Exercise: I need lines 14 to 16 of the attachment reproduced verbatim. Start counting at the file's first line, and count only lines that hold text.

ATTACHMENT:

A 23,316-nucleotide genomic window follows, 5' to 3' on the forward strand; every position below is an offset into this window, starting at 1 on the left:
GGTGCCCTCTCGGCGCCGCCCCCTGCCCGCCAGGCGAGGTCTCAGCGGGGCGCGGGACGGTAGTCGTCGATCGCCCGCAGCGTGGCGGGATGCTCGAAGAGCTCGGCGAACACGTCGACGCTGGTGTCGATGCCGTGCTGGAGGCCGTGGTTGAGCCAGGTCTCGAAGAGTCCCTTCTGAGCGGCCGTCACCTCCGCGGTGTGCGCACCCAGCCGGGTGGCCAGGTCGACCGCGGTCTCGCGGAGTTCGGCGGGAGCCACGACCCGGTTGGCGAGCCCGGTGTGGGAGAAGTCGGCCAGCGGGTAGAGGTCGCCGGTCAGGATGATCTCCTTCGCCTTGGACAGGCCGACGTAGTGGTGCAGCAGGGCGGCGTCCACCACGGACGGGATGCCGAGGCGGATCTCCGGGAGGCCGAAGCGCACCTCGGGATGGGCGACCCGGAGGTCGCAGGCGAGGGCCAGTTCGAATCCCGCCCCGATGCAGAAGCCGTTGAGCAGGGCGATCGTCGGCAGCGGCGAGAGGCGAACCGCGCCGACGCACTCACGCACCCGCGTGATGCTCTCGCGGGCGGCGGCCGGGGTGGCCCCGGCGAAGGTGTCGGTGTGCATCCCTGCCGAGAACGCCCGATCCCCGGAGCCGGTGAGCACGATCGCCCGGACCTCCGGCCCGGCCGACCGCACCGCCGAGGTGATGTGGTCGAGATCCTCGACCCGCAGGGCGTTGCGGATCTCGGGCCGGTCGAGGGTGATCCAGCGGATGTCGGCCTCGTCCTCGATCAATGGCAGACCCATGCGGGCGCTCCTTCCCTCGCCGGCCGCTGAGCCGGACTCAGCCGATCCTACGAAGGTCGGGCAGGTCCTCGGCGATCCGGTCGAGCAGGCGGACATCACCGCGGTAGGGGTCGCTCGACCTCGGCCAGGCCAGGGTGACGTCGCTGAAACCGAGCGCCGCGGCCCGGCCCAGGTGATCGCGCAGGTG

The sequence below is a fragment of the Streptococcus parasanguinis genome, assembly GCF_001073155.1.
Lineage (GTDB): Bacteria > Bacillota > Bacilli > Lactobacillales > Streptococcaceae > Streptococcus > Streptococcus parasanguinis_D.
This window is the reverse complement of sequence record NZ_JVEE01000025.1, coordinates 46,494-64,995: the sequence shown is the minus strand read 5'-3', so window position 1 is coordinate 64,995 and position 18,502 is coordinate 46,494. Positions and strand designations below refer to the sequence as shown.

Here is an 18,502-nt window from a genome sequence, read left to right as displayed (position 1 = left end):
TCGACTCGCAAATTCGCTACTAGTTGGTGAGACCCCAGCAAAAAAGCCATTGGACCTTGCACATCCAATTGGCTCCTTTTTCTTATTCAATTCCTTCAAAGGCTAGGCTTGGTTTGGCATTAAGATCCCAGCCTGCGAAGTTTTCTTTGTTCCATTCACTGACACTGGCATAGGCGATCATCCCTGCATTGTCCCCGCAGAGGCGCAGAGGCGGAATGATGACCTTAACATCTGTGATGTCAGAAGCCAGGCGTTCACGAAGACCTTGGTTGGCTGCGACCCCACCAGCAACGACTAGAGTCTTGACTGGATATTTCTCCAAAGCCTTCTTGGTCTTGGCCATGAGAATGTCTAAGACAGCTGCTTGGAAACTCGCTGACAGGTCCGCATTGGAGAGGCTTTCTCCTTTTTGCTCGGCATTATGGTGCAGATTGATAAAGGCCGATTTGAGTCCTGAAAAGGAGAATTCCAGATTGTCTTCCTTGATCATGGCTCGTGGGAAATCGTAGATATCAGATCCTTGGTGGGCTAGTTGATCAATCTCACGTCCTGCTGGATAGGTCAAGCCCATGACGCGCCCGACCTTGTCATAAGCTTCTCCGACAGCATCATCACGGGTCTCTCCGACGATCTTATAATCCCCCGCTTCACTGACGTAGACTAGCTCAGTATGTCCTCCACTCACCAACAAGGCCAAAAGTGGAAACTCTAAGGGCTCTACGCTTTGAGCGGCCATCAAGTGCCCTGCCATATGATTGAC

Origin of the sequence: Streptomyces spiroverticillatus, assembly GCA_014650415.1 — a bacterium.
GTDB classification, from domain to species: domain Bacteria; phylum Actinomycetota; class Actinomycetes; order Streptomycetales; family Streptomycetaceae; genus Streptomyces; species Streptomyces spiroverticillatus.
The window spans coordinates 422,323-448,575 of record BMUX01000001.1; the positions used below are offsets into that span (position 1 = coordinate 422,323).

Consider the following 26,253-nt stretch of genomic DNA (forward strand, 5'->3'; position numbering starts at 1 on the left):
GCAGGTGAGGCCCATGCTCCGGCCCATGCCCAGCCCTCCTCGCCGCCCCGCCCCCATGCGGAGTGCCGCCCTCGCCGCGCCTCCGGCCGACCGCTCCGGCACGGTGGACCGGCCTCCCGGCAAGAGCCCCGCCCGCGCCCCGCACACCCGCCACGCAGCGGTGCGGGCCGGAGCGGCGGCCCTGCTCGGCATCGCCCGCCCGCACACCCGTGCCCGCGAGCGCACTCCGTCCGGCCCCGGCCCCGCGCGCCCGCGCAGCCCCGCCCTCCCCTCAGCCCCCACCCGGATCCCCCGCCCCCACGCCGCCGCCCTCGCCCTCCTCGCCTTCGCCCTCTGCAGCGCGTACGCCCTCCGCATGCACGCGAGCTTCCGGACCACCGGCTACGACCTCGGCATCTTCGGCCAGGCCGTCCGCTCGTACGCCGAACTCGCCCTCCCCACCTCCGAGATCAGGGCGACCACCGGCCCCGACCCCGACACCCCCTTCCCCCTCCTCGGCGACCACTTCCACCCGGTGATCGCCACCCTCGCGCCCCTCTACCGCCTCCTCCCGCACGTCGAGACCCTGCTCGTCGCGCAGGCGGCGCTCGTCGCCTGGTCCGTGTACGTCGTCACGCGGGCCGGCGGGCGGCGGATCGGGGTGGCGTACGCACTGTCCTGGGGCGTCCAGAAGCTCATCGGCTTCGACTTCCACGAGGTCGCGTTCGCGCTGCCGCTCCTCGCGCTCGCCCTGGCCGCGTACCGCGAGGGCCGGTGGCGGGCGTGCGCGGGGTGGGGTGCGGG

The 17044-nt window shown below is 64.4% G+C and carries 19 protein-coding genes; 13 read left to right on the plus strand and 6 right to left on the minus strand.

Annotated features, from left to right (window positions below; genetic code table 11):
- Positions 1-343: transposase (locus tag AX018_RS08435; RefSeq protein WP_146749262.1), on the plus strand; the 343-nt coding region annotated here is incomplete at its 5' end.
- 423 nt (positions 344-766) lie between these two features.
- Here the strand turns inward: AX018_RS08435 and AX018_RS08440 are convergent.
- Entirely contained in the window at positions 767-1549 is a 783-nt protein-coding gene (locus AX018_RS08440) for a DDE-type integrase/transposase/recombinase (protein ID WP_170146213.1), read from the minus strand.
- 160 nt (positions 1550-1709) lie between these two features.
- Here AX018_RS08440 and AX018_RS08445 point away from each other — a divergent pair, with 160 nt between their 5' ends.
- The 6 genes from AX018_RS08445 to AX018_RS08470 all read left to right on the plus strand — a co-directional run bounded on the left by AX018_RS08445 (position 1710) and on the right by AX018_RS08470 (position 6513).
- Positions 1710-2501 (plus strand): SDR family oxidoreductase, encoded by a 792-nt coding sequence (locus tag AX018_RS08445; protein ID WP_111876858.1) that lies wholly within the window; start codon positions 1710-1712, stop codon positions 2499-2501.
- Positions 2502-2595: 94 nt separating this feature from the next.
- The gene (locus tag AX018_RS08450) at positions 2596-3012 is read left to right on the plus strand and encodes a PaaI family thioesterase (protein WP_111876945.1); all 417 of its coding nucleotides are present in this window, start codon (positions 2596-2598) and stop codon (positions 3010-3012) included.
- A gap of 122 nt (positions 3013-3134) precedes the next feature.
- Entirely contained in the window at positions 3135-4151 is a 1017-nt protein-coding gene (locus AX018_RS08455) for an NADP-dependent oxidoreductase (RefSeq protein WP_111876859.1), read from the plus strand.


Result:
Annotated features, from left to right (window positions below; genetic code table 11):
- Positions 1-343: transposase (locus tag AX018_RS08435; RefSeq protein WP_146749262.1), on the plus strand; the 343-nt coding region annotated here is incomplete at its 5' end.
- 423 nt (positions 344-766) lie between these two features.